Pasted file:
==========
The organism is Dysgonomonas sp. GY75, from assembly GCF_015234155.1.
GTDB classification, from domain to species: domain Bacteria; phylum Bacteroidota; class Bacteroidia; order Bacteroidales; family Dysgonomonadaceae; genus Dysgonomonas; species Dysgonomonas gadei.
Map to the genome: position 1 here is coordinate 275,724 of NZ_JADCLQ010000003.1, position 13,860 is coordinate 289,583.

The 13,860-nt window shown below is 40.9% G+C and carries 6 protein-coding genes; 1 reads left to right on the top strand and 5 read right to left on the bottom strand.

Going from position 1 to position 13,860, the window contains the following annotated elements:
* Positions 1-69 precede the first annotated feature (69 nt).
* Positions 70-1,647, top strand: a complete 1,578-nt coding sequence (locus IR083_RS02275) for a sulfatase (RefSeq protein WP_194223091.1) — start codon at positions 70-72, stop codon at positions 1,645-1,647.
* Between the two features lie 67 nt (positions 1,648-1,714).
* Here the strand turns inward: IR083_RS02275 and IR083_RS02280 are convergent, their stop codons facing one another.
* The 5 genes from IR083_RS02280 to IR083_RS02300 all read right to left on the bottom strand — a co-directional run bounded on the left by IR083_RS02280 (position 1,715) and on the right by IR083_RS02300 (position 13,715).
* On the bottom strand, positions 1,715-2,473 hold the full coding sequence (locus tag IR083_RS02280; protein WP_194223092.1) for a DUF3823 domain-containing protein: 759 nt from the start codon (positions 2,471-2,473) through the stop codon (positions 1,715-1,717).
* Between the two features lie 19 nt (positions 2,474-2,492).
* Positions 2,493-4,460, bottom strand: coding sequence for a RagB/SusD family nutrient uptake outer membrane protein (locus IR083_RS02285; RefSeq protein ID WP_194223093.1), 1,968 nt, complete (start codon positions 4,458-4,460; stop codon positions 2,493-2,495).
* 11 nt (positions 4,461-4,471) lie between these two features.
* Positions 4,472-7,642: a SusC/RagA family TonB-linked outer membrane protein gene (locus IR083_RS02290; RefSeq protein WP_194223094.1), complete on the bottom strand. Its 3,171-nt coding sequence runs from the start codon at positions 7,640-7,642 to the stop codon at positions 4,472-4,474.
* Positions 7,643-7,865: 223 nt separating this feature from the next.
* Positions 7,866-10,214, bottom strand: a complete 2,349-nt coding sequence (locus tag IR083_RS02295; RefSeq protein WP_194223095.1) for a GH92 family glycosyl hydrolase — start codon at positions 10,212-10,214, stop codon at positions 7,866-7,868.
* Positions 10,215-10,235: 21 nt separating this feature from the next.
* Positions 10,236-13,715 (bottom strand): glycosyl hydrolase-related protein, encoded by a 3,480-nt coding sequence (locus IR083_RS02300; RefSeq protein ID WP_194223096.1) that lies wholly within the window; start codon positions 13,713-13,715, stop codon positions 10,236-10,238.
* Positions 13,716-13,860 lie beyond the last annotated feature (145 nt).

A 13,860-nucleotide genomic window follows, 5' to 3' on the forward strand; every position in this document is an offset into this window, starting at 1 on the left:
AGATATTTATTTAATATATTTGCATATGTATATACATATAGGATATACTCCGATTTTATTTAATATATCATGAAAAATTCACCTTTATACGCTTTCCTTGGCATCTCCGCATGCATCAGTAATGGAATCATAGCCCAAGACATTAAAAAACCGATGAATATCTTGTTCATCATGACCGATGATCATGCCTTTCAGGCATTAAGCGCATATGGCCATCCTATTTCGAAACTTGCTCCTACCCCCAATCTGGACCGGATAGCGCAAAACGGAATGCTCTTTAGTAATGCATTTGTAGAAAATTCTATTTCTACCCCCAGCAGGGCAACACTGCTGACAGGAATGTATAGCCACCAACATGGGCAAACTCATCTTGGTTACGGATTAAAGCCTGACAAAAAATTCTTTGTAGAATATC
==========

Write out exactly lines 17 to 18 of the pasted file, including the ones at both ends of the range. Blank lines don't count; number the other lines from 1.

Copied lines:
* Positions 7,866-10,214, bottom strand: a complete 2,349-nt coding sequence (locus tag IR083_RS02295; RefSeq protein WP_194223095.1) for a GH92 family glycosyl hydrolase — start codon at positions 10,212-10,214, stop codon at positions 7,866-7,868.
* Positions 10,215-10,235: 21 nt separating this feature from the next.